Currently, the FDA has granted marketing authorization for one containment system that is intended for use during gynecologic surgery and continues to encourage innovation in this area. The containment system labeling describes the types of morcellators that are compatible with it.
Laparoscopic power morcellators for myomectomy or hysterectomy without compatible containment systems should not be used, and no non-compatible laparoscopic power morcellators for these procedures are being sold or distributed in the U.S.
To find more information about FDA-cleared tissue containment systems for gynecologic surgery, go to either the De Novo database or the 510(k) Premarket Notification database, type PMU in the Product Code field, and click Search.
Labeling Recommendations in the Final Guidance, Product Labeling for Laparoscopic Power Morcellators
The guidance provides device manufacturers with recommendations concerning the content and format for certain labeling information for laparoscopic power morcellators to better inform patients and health care providers of the device's risks.
The FDA recommends that manufacturers of laparoscopic power morcellators include a boxed warning that informs health care providers that:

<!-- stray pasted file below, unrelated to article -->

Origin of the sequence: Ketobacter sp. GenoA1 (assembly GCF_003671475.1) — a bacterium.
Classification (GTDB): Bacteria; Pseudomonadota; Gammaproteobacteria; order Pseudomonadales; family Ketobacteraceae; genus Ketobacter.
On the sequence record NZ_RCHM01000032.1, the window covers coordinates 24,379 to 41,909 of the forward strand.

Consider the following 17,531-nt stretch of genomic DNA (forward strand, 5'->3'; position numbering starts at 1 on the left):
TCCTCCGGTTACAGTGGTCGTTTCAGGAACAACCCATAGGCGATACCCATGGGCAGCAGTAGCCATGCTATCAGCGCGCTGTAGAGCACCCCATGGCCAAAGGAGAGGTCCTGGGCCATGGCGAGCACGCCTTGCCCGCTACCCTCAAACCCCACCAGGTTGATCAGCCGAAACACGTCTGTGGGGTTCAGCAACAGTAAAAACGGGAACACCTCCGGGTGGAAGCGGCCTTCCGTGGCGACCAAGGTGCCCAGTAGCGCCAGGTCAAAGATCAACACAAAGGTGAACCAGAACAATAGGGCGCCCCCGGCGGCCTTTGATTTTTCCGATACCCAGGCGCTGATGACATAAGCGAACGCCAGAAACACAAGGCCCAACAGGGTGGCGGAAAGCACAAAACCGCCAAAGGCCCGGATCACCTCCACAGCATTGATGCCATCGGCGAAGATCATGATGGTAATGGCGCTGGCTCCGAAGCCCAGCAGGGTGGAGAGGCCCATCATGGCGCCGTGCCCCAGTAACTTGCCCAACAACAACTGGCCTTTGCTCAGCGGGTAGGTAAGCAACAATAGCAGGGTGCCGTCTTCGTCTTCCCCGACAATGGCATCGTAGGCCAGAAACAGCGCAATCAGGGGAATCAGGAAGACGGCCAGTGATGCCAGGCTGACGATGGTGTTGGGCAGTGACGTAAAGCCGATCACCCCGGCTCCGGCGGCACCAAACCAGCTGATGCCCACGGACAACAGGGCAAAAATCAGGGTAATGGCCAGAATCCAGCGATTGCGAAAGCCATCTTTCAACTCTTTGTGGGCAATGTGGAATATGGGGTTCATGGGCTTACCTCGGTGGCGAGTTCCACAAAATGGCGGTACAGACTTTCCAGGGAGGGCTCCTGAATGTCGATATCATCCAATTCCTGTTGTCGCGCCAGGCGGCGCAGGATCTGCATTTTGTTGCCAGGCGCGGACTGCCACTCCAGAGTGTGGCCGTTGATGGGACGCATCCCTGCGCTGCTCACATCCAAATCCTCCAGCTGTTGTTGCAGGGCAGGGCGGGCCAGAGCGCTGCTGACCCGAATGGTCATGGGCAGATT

- Uterine tissue may contain unsuspected cancer.
- The use of laparoscopic power morcellators during fibroid surgery may spread cancer and decrease the long-term survival of patients.
This information should be shared with patients when considering surgery with the use of these devices.
In addition to the boxed warning, the FDA recommends that manufacturers of laparoscopic power morcellators include information in their device's labeling to inform health care providers, and the health care providers share with patients that:
- Laparoscopic power morcellators are contraindicated in gynecologic surgery in which the tissue to be morcellated is known or suspected to contain malignancy